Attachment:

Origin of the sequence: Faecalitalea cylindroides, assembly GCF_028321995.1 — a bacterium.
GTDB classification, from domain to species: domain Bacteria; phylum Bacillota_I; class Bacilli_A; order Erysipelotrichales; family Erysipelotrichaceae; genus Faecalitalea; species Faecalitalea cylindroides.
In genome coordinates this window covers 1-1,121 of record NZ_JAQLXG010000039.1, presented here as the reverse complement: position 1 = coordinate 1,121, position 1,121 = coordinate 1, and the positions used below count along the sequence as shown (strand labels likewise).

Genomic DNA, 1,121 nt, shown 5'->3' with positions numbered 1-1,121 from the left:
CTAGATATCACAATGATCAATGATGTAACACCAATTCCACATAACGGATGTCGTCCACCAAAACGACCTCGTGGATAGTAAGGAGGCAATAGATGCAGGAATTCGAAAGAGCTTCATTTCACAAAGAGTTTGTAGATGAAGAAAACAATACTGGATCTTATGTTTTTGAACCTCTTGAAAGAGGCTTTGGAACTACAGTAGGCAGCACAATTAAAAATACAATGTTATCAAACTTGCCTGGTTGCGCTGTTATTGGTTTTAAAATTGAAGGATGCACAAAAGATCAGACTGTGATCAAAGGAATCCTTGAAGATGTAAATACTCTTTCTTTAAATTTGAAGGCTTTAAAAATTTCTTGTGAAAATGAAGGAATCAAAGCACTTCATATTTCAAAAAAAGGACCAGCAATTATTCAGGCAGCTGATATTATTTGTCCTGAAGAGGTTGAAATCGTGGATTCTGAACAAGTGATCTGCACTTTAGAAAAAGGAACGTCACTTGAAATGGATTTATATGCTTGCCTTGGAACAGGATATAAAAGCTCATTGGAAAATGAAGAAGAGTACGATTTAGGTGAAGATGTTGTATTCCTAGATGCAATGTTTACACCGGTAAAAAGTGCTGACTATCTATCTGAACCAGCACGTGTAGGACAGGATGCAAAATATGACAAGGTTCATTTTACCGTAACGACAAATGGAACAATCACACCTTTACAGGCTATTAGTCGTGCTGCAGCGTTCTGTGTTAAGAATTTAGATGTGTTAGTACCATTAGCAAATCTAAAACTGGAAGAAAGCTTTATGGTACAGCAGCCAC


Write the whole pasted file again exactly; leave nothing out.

Origin of the sequence: Faecalitalea cylindroides, assembly GCF_028321995.1 — a bacterium.
GTDB classification, from domain to species: domain Bacteria; phylum Bacillota_I; class Bacilli_A; order Erysipelotrichales; family Erysipelotrichaceae; genus Faecalitalea; species Faecalitalea cylindroides.
In genome coordinates this window covers 1-1,121 of record NZ_JAQLXG010000039.1, presented here as the reverse complement: position 1 = coordinate 1,121, position 1,121 = coordinate 1, and the positions used below count along the sequence as shown (strand labels likewise).

Genomic DNA, 1,121 nt, shown 5'->3' with positions numbered 1-1,121 from the left:
CTAGATATCACAATGATCAATGATGTAACACCAATTCCACATAACGGATGTCGTCCACCAAAACGACCTCGTGGATAGTAAGGAGGCAATAGATGCAGGAATTCGAAAGAGCTTCATTTCACAAAGAGTTTGTAGATGAAGAAAACAATACTGGATCTTATGTTTTTGAACCTCTTGAAAGAGGCTTTGGAACTACAGTAGGCAGCACAATTAAAAATACAATGTTATCAAACTTGCCTGGTTGCGCTGTTATTGGTTTTAAAATTGAAGGATGCACAAAAGATCAGACTGTGATCAAAGGAATCCTTGAAGATGTAAATACTCTTTCTTTAAATTTGAAGGCTTTAAAAATTTCTTGTGAAAATGAAGGAATCAAAGCACTTCATATTTCAAAAAAAGGACCAGCAATTATTCAGGCAGCTGATATTATTTGTCCTGAAGAGGTTGAAATCGTGGATTCTGAACAAGTGATCTGCACTTTAGAAAAAGGAACGTCACTTGAAATGGATTTATATGCTTGCCTTGGAACAGGATATAAAAGCTCATTGGAAAATGAAGAAGAGTACGATTTAGGTGAAGATGTTGTATTCCTAGATGCAATGTTTACACCGGTAAAAAGTGCTGACTATCTATCTGAACCAGCACGTGTAGGACAGGATGCAAAATATGACAAGGTTCATTTTACCGTAACGACAAATGGAACAATCACACCTTTACAGGCTATTAGTCGTGCTGCAGCGTTCTGTGTTAAGAATTTAGATGTGTTAGTACCATTAGCAAATCTAAAACTGGAAGAAAGCTTTATGGTACAGCAGCCAC